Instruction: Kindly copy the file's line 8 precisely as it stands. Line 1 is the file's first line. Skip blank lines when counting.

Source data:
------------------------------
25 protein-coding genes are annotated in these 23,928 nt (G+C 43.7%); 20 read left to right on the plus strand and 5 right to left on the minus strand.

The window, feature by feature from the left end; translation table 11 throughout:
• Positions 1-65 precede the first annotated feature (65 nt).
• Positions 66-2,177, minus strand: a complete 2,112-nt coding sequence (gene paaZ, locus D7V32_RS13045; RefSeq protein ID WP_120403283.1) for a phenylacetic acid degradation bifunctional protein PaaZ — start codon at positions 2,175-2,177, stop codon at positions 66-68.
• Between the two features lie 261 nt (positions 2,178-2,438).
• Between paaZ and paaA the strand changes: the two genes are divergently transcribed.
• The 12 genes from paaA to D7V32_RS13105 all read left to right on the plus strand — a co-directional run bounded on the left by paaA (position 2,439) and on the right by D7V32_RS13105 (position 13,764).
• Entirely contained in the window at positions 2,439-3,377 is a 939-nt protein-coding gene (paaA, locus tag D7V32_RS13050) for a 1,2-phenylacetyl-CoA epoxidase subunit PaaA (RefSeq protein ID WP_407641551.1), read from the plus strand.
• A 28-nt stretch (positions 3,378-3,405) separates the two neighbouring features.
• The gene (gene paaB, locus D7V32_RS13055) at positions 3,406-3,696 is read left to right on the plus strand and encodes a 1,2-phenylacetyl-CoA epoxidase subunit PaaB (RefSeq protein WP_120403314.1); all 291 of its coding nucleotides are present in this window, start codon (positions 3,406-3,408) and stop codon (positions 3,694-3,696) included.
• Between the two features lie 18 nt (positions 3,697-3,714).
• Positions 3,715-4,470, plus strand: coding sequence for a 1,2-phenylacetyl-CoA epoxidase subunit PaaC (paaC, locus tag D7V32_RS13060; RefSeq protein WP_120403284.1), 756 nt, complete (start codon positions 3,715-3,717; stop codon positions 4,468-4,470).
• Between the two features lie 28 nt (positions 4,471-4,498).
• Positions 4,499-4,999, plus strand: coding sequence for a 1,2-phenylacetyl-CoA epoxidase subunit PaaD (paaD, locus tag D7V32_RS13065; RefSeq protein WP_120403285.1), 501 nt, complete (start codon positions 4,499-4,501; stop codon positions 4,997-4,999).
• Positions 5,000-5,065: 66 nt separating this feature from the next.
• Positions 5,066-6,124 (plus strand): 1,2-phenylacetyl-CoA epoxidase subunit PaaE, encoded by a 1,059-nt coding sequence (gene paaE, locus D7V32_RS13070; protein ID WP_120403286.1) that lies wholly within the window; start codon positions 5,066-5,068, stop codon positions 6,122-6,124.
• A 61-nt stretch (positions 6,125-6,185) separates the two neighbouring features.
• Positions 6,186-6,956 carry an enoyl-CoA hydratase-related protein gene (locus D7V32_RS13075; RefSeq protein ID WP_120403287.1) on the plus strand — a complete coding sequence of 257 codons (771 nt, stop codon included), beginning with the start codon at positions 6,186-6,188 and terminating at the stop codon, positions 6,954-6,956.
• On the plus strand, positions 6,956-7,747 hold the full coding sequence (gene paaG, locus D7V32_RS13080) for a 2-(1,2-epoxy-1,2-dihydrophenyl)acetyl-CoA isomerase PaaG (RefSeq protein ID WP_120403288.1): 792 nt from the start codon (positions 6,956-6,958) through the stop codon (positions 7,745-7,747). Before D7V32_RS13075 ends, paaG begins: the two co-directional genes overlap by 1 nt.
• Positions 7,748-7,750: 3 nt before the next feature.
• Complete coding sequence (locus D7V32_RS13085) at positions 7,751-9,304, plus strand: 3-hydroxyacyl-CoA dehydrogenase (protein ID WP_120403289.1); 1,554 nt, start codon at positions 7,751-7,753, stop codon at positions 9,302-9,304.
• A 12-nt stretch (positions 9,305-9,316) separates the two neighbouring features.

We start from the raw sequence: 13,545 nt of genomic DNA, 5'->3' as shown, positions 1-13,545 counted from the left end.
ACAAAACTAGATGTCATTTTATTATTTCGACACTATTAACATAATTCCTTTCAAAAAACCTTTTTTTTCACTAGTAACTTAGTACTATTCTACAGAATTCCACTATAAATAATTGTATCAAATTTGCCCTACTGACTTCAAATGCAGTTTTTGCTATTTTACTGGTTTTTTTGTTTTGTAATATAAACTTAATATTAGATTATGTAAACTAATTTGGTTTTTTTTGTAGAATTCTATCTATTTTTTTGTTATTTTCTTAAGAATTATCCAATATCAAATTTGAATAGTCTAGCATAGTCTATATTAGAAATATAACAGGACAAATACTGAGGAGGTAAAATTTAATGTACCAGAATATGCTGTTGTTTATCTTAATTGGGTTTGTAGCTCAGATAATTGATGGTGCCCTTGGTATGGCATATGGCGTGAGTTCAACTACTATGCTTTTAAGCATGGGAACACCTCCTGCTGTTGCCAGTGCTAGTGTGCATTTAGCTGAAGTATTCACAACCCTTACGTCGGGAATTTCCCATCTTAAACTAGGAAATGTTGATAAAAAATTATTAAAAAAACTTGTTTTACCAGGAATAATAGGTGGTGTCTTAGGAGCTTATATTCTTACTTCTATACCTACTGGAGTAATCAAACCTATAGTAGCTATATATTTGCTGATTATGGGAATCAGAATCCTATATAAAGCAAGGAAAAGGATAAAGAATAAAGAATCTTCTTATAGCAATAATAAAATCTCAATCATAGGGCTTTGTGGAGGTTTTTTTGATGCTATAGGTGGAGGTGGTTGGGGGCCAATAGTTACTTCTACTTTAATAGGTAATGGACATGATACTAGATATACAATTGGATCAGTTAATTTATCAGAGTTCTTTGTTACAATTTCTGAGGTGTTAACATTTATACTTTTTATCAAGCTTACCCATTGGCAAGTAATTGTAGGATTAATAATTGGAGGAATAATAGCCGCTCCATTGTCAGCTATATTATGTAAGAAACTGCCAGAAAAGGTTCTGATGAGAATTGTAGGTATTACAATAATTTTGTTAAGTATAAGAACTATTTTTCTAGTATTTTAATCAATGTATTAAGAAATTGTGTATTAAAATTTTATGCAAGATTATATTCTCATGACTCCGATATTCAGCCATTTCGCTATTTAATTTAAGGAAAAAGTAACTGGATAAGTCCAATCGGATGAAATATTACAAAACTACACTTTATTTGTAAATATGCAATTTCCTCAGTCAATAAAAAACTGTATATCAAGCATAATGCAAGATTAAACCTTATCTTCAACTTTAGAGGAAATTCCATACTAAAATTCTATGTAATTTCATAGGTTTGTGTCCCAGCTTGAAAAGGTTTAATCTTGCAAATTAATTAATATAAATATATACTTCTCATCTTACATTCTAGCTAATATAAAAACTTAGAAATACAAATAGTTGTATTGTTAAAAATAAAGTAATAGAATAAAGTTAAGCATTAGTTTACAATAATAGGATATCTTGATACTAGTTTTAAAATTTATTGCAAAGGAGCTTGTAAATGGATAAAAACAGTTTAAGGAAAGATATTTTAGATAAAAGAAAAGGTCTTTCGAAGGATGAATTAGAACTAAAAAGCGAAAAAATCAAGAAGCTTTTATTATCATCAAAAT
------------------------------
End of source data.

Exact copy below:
• Entirely contained in the window at positions 2,439-3,377 is a 939-nt protein-coding gene (paaA, locus tag D7V32_RS13050) for a 1,2-phenylacetyl-CoA epoxidase subunit PaaA (RefSeq protein ID WP_407641551.1), read from the plus strand.